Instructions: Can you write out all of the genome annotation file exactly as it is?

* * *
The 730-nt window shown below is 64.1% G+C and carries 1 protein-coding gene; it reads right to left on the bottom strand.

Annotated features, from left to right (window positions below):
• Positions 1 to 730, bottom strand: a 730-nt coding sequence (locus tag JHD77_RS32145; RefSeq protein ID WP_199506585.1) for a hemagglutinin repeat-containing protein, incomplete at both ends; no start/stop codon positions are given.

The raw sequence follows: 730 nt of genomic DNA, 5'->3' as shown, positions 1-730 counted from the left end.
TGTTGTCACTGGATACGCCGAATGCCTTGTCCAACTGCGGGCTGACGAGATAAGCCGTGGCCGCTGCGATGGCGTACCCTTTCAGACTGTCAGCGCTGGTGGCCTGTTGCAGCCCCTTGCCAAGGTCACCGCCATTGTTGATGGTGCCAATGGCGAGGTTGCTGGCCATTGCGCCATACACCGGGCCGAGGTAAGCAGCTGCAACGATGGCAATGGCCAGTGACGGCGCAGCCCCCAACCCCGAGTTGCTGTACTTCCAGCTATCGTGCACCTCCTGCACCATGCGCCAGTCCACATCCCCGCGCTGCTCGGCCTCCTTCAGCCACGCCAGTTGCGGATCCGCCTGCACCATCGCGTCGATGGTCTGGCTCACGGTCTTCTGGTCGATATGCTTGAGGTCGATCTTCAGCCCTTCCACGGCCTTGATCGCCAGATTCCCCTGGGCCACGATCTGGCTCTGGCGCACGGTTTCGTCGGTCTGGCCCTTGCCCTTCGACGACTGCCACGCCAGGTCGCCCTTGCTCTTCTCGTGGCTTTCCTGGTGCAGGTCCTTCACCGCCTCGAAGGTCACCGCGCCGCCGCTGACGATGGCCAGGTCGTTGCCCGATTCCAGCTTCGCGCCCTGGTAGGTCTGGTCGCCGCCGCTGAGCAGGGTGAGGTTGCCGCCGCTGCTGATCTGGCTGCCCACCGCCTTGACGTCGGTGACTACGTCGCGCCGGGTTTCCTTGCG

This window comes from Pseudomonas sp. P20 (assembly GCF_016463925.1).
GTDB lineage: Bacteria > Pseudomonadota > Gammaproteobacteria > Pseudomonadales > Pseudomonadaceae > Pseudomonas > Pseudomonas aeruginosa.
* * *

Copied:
The 730-nt window shown below is 64.1% G+C and carries 1 protein-coding gene; it reads right to left on the bottom strand.

Annotated features, from left to right (window positions below):
• Positions 1 to 730, bottom strand: a 730-nt coding sequence (locus tag JHD77_RS32145; RefSeq protein ID WP_199506585.1) for a hemagglutinin repeat-containing protein, incomplete at both ends; no start/stop codon positions are given.

The raw sequence follows: 730 nt of genomic DNA, 5'->3' as shown, positions 1-730 counted from the left end.
TGTTGTCACTGGATACGCCGAATGCCTTGTCCAACTGCGGGCTGACGAGATAAGCCGTGGCCGCTGCGATGGCGTACCCTTTCAGACTGTCAGCGCTGGTGGCCTGTTGCAGCCCCTTGCCAAGGTCACCGCCATTGTTGATGGTGCCAATGGCGAGGTTGCTGGCCATTGCGCCATACACCGGGCCGAGGTAAGCAGCTGCAACGATGGCAATGGCCAGTGACGGCGCAGCCCCCAACCCCGAGTTGCTGTACTTCCAGCTATCGTGCACCTCCTGCACCATGCGCCAGTCCACATCCCCGCGCTGCTCGGCCTCCTTCAGCCACGCCAGTTGCGGATCCGCCTGCACCATCGCGTCGATGGTCTGGCTCACGGTCTTCTGGTCGATATGCTTGAGGTCGATCTTCAGCCCTTCCACGGCCTTGATCGCCAGATTCCCCTGGGCCACGATCTGGCTCTGGCGCACGGTTTCGTCGGTCTGGCCCTTGCCCTTCGACGACTGCCACGCCAGGTCGCCCTTGCTCTTCTCGTGGCTTTCCTGGTGCAGGTCCTTCACCGCCTCGAAGGTCACCGCGCCGCCGCTGACGATGGCCAGGTCGTTGCCCGATTCCAGCTTCGCGCCCTGGTAGGTCTGGTCGCCGCCGCTGAGCAGGGTGAGGTTGCCGCCGCTGCTGATCTGGCTGCCCACCGCCTTGACGTCGGTGACTACGTCGCGCCGGGTTTCCTTGCG

This window comes from Pseudomonas sp. P20 (assembly GCF_016463925.1).
GTDB lineage: Bacteria > Pseudomonadota > Gammaproteobacteria > Pseudomonadales > Pseudomonadaceae > Pseudomonas > Pseudomonas aeruginosa.